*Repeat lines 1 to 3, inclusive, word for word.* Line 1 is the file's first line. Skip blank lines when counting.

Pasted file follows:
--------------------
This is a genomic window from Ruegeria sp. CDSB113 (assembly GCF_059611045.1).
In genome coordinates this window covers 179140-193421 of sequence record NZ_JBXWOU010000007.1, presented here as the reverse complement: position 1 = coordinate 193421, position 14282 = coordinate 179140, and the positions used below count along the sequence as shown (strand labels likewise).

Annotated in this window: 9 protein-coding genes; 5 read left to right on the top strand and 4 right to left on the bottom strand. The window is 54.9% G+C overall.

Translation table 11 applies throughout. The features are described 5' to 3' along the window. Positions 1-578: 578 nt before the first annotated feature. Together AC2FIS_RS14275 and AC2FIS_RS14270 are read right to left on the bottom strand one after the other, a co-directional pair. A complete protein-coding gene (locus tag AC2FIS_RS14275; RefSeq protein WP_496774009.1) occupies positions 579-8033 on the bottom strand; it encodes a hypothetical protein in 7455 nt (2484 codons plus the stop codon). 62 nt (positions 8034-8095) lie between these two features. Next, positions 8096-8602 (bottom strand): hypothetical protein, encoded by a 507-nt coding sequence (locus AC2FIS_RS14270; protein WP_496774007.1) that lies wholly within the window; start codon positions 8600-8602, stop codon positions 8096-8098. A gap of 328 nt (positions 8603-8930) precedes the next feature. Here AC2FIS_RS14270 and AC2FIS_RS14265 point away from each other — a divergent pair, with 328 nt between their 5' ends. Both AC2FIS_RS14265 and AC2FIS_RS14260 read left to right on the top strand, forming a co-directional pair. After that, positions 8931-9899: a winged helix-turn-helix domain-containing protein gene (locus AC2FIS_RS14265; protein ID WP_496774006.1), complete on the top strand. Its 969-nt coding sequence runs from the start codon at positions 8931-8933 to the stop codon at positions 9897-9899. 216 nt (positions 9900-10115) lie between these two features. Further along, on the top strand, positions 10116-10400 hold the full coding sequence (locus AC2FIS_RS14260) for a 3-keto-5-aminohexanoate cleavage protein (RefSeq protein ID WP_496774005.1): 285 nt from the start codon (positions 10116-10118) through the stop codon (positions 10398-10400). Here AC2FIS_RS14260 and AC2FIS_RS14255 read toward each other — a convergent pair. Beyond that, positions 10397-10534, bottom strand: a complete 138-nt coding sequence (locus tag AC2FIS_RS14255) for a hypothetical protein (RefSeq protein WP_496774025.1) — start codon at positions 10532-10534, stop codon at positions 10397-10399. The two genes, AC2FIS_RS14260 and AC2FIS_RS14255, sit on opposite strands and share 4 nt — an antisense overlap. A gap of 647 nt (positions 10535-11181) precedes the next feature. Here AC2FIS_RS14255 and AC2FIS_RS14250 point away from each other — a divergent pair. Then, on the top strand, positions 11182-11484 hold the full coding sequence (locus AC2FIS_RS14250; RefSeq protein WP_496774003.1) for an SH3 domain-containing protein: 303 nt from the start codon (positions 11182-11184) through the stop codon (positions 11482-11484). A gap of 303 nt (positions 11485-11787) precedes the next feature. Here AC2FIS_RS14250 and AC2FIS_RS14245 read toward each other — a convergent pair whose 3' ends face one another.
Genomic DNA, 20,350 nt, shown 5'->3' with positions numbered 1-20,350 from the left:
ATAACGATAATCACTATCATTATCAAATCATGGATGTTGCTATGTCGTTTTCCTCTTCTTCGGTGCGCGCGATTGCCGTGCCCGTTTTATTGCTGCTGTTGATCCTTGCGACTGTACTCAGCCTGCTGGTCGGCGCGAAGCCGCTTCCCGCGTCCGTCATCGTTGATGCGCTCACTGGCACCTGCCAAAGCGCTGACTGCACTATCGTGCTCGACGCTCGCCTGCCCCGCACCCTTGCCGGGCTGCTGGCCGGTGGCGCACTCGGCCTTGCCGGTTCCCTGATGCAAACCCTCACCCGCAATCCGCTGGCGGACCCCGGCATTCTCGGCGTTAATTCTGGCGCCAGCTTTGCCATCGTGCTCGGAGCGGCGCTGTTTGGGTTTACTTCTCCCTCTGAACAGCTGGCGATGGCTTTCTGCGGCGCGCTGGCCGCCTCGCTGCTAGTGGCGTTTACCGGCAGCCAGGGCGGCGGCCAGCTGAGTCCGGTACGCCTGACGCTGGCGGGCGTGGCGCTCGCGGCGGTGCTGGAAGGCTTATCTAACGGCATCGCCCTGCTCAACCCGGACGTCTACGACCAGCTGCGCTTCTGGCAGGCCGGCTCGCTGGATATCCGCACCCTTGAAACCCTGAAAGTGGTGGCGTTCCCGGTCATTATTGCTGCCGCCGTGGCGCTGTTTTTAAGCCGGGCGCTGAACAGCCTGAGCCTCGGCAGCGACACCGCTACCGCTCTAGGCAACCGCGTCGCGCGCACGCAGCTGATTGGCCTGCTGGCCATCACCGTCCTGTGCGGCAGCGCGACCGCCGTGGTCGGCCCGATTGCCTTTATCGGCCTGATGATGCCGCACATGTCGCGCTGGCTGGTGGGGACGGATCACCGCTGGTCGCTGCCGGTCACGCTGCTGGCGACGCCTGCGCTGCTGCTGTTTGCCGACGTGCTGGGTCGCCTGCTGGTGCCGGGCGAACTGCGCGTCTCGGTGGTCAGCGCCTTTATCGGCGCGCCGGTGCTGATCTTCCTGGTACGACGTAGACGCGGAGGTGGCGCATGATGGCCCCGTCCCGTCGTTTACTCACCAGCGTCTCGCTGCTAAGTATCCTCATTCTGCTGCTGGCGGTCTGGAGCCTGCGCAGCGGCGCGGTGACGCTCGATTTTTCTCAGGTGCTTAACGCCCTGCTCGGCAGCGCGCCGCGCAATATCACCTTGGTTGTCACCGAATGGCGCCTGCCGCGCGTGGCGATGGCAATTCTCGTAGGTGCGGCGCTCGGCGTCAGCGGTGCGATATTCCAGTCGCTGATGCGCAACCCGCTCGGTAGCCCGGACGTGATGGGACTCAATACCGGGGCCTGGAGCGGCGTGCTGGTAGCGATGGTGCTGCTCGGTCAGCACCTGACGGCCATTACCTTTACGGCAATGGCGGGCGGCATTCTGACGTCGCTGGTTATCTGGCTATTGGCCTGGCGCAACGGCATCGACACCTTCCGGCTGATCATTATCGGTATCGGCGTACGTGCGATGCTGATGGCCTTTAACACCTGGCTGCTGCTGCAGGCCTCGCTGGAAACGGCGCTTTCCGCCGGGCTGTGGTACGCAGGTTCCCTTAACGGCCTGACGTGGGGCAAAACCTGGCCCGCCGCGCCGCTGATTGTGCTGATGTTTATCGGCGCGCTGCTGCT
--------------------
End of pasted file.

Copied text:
This is a genomic window from Ruegeria sp. CDSB113 (assembly GCF_059611045.1).
In genome coordinates this window covers 179140-193421 of sequence record NZ_JBXWOU010000007.1, presented here as the reverse complement: position 1 = coordinate 193421, position 14282 = coordinate 179140, and the positions used below count along the sequence as shown (strand labels likewise).

Annotated in this window: 9 protein-coding genes; 5 read left to right on the top strand and 4 right to left on the bottom strand. The window is 54.9% G+C overall.